While You Were Out
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|While You Were Out|
|Presented by||Anna Bocci, Teresa Strasser, Evan Farmer|
|Country of origin||United States|
|No. of seasons||4|
|Running time||48 mins.|
|Original release||July 6, 2002– August 5, 2006|
While You Were Out is an American reality series that aired episodes on the cable channel TLC. The format of the show is similar to TLC's Trading Spaces (which, in turn, is based on the BBC TV series Changing Rooms). While You Were Out adds a suspenseful gimmick by keeping the entire redecoration a secret from the homeowner.
Premise of show
The series began with the following premise: An individual sets up a friend or family member with a surprise room redecoration. A typical example of an episode would be a wife who wants to surprise her husband by having the living room redone. The person being set up is sent out of the house for two days on a phony premise, such as a vacation.
While the person is out, the friend or family member with the help of a designer redecorates one room in the house, though gardens have also been made over. The initial budget for the makeover was U.S. $1000, later raised to $1500, and then $2000.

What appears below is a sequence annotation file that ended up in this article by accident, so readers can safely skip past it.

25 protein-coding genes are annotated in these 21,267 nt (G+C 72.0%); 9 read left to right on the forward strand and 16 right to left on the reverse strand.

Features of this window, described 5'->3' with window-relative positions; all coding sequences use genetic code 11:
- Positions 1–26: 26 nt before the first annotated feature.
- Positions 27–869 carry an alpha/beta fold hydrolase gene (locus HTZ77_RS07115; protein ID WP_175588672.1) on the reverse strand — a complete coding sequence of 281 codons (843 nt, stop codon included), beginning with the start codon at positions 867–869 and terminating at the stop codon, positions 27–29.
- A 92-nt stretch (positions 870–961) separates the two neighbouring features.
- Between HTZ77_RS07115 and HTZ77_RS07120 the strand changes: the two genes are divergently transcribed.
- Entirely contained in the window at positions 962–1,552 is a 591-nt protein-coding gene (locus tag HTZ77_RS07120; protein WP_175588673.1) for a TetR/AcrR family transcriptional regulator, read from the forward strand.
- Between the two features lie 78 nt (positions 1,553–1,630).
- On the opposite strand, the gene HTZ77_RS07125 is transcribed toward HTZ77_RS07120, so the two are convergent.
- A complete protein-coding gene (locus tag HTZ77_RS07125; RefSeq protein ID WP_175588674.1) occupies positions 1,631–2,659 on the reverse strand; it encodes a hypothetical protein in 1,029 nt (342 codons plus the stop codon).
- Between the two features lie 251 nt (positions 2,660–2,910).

The designers must work with the homeowner to come up with a design, shop for supplies and redecorate the selected area within a 32-hour time frame, though during the beginning of the show's run, the designers designed a room, and it was a surprise to the helping homeowner/friend when the host and designer showed up on the first day. While the redecoration is in progress, a "secret shooter" trails the person who has been sent out of the house and tapes an interview with the unsuspecting person. The footage is then used for the purpose of quizzing the spouse, friend or relative at home. If the person who sets up the individual answers the questions correctly, they will win a prize that further enhances the room's décor.
At the end of the show, the person being surprised returns home to the redecoration, and their reaction is recorded. The surprised person is then quizzed for the opportunity to win a further prize.
One of the aspects that made both Trading Spaces and While You Were Out stand apart from previous home renovation shows was that they openly depicted conflict between the cast, crew and homeowners. These conflicts were usually fairly friendly, but sometimes devolved into rather bitter arguments. While You Were Out, in particular, revealed many personality quirks of both the cast and guests.